ROBERT BURNS dined in Edinburgh with a large party, in company with the late Lord Swinton and the Honourable Henry Erskine. Honest Lord Swinton had become extremely deaf. From time to time he observed the company convulsed with laughter; but his deafness prevented him enjoying the exquisite humour of Mr. Erskine. That, however, was of little consequence; he inquired at his next neighbour, “Is that my friend, Harry?” Being answered in the affirmative, he burst out into as hearty a laugh as the best of them; and in this manner partook in the general hilarity the whole evening. burns next day mentioning the circumstance to a lady of his acquaintance, she expressed her astonishment that a man who could act so absurdly should sit as judge on the lives and fortunes of his fellow-subjects.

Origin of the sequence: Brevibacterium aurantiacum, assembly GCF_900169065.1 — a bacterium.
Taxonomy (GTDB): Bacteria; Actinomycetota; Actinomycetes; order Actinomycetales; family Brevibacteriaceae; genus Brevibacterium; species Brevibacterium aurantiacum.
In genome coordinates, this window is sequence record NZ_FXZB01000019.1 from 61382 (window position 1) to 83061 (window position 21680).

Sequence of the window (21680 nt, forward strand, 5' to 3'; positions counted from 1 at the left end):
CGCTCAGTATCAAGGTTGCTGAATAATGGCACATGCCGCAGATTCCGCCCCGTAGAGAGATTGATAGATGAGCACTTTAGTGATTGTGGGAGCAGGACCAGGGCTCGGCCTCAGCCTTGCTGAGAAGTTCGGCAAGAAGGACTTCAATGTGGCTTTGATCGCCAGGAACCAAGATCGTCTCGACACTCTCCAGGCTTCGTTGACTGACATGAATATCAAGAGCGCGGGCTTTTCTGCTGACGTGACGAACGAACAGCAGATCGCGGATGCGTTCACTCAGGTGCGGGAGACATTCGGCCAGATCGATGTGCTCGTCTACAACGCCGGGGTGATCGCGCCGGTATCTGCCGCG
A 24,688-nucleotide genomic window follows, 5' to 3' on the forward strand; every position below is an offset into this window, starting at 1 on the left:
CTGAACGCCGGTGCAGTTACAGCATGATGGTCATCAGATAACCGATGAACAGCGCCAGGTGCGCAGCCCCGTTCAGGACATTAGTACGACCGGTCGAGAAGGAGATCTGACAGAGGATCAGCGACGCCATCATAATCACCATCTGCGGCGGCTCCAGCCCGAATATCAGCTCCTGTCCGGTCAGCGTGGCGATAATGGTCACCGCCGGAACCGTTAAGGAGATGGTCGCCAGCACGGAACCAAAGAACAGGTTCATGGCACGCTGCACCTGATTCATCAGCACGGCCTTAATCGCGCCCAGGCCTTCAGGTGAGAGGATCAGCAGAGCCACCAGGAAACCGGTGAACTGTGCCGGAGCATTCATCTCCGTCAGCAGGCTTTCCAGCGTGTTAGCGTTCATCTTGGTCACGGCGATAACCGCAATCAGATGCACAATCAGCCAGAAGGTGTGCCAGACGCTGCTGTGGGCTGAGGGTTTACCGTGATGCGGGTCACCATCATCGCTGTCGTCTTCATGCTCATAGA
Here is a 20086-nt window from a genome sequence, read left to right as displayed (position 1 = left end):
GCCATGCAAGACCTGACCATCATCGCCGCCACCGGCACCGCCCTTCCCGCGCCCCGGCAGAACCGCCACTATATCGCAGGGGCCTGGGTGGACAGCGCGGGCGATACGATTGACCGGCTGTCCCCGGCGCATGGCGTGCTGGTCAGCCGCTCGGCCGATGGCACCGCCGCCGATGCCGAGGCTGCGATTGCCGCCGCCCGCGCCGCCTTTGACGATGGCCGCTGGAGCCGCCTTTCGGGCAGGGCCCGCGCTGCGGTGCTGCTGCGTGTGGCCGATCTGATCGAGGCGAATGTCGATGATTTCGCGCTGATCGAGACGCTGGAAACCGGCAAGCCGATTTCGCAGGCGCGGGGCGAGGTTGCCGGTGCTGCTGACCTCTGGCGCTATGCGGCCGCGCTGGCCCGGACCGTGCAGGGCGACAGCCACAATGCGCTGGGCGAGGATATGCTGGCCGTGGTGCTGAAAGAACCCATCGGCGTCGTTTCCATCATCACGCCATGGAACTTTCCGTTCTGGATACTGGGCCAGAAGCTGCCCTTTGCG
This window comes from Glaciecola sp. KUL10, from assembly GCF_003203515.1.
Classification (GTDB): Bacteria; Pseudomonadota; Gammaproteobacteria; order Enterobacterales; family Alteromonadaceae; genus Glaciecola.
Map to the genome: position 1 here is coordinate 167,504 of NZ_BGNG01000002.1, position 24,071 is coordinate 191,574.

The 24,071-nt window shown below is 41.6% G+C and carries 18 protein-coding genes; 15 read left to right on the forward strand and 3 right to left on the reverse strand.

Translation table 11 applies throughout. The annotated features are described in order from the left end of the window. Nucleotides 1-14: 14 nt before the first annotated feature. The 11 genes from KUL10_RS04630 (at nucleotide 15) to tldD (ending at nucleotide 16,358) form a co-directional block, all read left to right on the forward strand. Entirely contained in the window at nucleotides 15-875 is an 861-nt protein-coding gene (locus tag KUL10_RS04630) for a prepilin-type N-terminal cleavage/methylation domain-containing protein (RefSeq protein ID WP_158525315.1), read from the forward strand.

“My dear Madam,” answered Burns, “you wrong the honest man, he acts exactly as a good judge, ought; he does not decide before he has heard the evidence.”